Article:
MODESTO — It's not enough to ace the tests. A Johansen High program picked as a model by the California Department of Education grades students on job performance, researching social causes and active citizenship.
The state named Johansen's Education-Human Development Academy a "Lighthouse Academy" this year, one of eight out of 481 contenders, commended for doing career-technical education right.
The three-year commitment wraps English, history and elective courses around a focus on human development and community action. Students work internships at schools, shadow someone in a career field of interest, spend their junior year researching a cause and as seniors take on a community action project, said program coordinator Nicole Evans.
For this year's project, seniors spent a Saturday earlier this month leading a sports clinic for youngsters, raising money for Without Permission, a nonprofit to combat human trafficking. Other seniors have taken part in rallies or joined charity runs as a way to take a stand for or against an issue.
"We're trying to make them agents of change in their community," said Evans, who teaches the capstone class in which seniors bring their projects to life.
Junior year, students travel to the Museum of Tolerance in Los Angeles and pick a social injustice topic of interest to them, studying how the problem began and evolved as a history project and then writing about it in English.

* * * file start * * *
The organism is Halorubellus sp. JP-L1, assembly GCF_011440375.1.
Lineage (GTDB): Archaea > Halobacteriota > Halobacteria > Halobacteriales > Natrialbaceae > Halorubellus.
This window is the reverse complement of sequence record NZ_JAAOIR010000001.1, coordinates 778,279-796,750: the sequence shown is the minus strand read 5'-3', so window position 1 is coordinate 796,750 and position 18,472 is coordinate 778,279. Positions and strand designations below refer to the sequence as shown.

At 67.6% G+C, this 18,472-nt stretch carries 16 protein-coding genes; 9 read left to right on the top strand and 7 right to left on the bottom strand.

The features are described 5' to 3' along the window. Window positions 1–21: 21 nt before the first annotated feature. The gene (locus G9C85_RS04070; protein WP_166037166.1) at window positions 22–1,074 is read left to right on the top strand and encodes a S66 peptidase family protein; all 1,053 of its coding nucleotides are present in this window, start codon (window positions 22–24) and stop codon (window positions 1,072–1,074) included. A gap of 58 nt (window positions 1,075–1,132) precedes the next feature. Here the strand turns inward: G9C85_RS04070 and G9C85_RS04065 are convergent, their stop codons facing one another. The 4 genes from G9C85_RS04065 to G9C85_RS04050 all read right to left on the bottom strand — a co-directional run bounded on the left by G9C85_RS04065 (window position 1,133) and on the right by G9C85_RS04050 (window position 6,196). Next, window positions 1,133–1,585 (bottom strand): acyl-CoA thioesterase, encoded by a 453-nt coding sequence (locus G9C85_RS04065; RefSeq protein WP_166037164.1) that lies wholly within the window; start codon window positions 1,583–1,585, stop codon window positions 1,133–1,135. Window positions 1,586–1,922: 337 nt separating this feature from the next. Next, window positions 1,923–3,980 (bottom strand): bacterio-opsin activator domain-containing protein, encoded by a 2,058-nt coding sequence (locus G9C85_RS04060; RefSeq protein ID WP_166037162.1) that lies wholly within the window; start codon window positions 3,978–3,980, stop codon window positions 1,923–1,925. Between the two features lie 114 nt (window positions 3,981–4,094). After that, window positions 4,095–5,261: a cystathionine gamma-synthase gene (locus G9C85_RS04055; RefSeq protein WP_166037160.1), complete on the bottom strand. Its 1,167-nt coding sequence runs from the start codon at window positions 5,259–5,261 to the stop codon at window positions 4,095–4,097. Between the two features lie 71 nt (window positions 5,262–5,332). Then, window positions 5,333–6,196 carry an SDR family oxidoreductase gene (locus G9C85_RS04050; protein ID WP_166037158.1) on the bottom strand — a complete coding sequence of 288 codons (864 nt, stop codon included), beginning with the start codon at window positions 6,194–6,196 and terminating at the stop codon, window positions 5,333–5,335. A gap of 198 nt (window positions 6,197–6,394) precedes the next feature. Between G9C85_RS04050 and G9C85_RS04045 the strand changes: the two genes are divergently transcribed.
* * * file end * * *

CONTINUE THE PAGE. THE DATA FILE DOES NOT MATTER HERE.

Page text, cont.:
Weaving chosen subject matter through different classes teaches in a way that connects learning and careers, a trademark strategy of California Partnership Academies. The programs serve mostly "at-risk" students, working with industry partners to give academics real-world meaning.
It takes more to make it through, Evans added, but teens choose their path.
"It's very hands-on. The work can be tough, the rigor is a step above and then all the extra projects," she said. "But they have to apply and interview to get in. They are motivated and they will make it work."
The three-year program melds three classes a day for most students, making it a close-knit community, said senior Fernando Tello. "You become a family after three years together," he said. "Teachers don't forget about you."
As he leaves, he said, "There's no regrets. I just wish I could have another year." Tello is heading to college next, he added, to be a psychiatrist or a firefighter.
Senior Elin Walters volunteers at elementary schools and knows she wants a career working with children, maybe as a child psychologist.
The layered approach to jobs and social awareness laid out at Johansen set its academy apart for Lighthouse evaluators, teacher Rachelle Barkus said. "It was the way we run our program, the integrated projects," she said.
Around her classroom, teens created children's books for elementary students they help as aides. Each book addressed problems their young charges might face. For sophomore Melinda Sullivan, it was first-day nerves at a new school. Her character finds a new friend to help her through.
Finding solutions is the focus of the Johansen program, which teaches teens "workability skills" and a lot of psychology. The unifying factor of all the academy career paths are people skills, Barkus said. "We say we're the people professions," she said.